The baseball cap: a symbol of pathological consumption?
The baseball cap worn back to front is standard issue for that figurehead of the social underclass – the Chav. Professor Jo Brewis examines the way British gay culture commodifies and celebrates such stereotypes and unpicks what it reveals about our world.
Who exactly wears a baseball cap? They are often seen on the heads of famous sportsmen and women, sometimes back to front. Perhaps you wear one yourself? But, if so, would you describe yourself as a ‘chav’, a term that entered the British popular imagination in the early 2000s?
Chavs are identified as unemployed white youths who are sexually promiscuous and overly fond of alcohol, drugs, cigarettes, junk food and violence. Famously they have a predilection for baseball caps, tracksuits and trainers, brands like Burberry and Nike, gaudy gold and diamond jewellery, tanning products and the latest mobile phone. Characterised as wasteful, excessive and lacking taste, chavs also have their own language, including US imports such as ‘bling’ or ‘diss’, text message abbreviations like ‘l8r’ and a liberal sprinkling of expletives. ‘Chav’ is therefore a pejorative: it is a label that we might apply to others, but never to ourselves.
Interestingly, chav style has been extensively commodified – turned into products and services for commercial gain. Consider comedy character Lee Nelson (created by former doctor Simon Brodkin), Lee Bok’s Little Books (a guide to ‘Britain’s new social elite’), or the Jeremy Kyle Show. Still, watching Lee Nelson or Jeremy Kyle – or indeed reading Lee Bok - implies an ironic, disdainful distance from the people whose pathological lives are being depicted. Consuming chav commodities implies elevating ourselves as not-chav, and feeling superior or hip as a result.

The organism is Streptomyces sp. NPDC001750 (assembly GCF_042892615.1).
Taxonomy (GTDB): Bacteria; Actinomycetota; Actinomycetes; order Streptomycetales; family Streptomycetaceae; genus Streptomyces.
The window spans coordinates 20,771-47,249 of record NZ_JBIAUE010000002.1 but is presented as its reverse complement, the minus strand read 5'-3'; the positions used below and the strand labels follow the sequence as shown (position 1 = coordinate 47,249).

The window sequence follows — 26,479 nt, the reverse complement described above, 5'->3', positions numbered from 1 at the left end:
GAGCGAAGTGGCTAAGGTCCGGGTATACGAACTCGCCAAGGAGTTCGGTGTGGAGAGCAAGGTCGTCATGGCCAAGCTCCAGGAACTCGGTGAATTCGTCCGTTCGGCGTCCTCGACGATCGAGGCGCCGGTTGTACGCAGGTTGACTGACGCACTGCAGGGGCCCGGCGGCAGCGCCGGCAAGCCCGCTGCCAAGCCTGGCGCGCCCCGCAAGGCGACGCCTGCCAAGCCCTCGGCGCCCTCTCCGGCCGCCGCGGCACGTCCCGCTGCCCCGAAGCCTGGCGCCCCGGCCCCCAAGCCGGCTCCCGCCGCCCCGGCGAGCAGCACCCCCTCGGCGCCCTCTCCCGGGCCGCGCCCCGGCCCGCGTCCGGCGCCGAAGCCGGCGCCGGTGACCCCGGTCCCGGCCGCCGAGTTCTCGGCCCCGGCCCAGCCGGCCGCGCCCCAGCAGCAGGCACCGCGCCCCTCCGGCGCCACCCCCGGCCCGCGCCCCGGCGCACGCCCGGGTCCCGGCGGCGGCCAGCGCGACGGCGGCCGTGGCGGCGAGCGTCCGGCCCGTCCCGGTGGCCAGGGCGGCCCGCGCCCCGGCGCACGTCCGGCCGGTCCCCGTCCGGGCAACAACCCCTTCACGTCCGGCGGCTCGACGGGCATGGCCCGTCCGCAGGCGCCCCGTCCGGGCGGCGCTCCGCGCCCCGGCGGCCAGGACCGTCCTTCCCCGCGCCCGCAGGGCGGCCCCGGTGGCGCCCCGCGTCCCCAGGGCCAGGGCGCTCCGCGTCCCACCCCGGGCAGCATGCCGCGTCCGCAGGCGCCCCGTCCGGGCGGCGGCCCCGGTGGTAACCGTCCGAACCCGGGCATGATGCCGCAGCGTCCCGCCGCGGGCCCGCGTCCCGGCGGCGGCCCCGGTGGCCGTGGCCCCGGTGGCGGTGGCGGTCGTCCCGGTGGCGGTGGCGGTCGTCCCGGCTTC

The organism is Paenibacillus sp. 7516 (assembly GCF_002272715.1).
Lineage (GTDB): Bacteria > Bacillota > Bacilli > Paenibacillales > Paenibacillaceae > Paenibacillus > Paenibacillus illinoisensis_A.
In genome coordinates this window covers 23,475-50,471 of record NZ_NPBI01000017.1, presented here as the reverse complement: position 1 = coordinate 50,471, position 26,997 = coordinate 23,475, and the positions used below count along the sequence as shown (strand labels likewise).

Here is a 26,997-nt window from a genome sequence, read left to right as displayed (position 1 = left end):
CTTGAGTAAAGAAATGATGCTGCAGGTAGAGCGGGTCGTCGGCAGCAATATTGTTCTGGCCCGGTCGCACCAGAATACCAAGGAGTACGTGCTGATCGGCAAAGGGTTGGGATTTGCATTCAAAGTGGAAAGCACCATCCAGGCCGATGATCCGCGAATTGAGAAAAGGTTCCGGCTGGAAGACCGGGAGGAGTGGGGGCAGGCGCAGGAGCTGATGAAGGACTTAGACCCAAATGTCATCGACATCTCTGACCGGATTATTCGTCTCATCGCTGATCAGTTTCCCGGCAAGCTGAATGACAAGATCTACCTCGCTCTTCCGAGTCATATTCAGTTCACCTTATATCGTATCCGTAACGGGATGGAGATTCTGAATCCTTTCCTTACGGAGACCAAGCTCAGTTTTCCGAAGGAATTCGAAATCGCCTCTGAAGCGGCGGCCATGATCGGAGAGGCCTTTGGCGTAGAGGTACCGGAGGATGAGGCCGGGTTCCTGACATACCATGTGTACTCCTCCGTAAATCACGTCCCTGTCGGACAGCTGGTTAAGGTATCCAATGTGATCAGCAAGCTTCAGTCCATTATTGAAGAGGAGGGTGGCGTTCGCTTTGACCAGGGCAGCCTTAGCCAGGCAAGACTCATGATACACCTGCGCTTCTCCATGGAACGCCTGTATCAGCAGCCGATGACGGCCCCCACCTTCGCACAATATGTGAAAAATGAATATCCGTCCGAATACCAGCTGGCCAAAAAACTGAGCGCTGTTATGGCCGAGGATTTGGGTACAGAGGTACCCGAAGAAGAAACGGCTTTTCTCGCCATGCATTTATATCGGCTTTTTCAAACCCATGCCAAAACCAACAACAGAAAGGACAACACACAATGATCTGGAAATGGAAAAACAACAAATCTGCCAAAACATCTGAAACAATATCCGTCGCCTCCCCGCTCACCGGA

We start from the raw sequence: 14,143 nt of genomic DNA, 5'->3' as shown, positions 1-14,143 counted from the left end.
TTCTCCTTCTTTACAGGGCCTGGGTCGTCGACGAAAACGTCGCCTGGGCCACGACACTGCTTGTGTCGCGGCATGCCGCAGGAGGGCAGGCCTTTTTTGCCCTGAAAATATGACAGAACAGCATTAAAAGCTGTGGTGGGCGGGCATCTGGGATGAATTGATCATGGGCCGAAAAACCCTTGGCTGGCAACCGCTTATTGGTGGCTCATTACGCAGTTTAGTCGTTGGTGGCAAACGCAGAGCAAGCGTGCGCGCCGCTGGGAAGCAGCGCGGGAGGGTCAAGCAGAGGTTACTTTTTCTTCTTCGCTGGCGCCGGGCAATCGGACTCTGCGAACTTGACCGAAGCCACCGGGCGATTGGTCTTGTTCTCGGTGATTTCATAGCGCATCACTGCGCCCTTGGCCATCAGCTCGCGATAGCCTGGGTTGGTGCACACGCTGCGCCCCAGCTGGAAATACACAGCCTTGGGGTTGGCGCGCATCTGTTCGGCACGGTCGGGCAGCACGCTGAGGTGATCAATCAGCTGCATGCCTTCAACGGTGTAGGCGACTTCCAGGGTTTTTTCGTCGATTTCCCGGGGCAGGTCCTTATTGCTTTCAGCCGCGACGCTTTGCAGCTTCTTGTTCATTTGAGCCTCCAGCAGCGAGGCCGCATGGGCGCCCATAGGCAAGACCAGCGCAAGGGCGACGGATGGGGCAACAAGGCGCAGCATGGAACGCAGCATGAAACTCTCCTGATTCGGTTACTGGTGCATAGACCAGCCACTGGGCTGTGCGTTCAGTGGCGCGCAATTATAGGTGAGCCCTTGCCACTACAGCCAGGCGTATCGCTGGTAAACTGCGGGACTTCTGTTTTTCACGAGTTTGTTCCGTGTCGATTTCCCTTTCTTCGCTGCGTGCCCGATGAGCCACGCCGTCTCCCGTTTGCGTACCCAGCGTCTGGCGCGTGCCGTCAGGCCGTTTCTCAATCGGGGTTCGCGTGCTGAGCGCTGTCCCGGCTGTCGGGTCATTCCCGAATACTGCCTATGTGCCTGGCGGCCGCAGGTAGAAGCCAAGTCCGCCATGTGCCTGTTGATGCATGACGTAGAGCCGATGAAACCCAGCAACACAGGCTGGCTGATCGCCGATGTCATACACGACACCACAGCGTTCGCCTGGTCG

So it might be surprising that ‘chavinism’ - a term coined by Andrew Fraser of Attitude magazine – is prevalent on the British gay scene, encompassing telephone lines and films featuring male chavs having sex, and chav club nights. Gay men are typically understood, in academic commentary and popular culture, to be middle class, sophisticated and discerning: a far cry from a social group viewed as feckless, aimless and hopeless.
Social science unpicks stereotypes like these to trace how chavinism might denote a more inclusive gay scene, for example research which suggests working-class lesbian women feel unwelcome in expensive bars and clubs operating certain dress codes. It also questions whether chavinism subverts the debased cultural category of the chav. On the other hand, might positioning chavs as sexually desirable, and worth spending money on, reproduce the image of male desire as irrepressible and unselective in its targets? And, if ironic distance is central to the consumption of all things chav, chavinism may only be a short-lived walk on the wild side anyway; no more than the latest form of ‘rough trade’ for gay men returning to middle-class havens after a night out clubbing. Perhaps, for chavinism to be enjoyable, it ‘rubbishes’ gay chavs in ways that do further violence to their identity?
What these questions underline is that cultural stereotypes such as the chav, or the affluent, savvy gay man, remain social constructions – not descriptions of real people. Current research demonstrates that these stereotypes influence how we relate to each other, and that symbols like the baseball cap have powerful - and complex - real world effects as a result.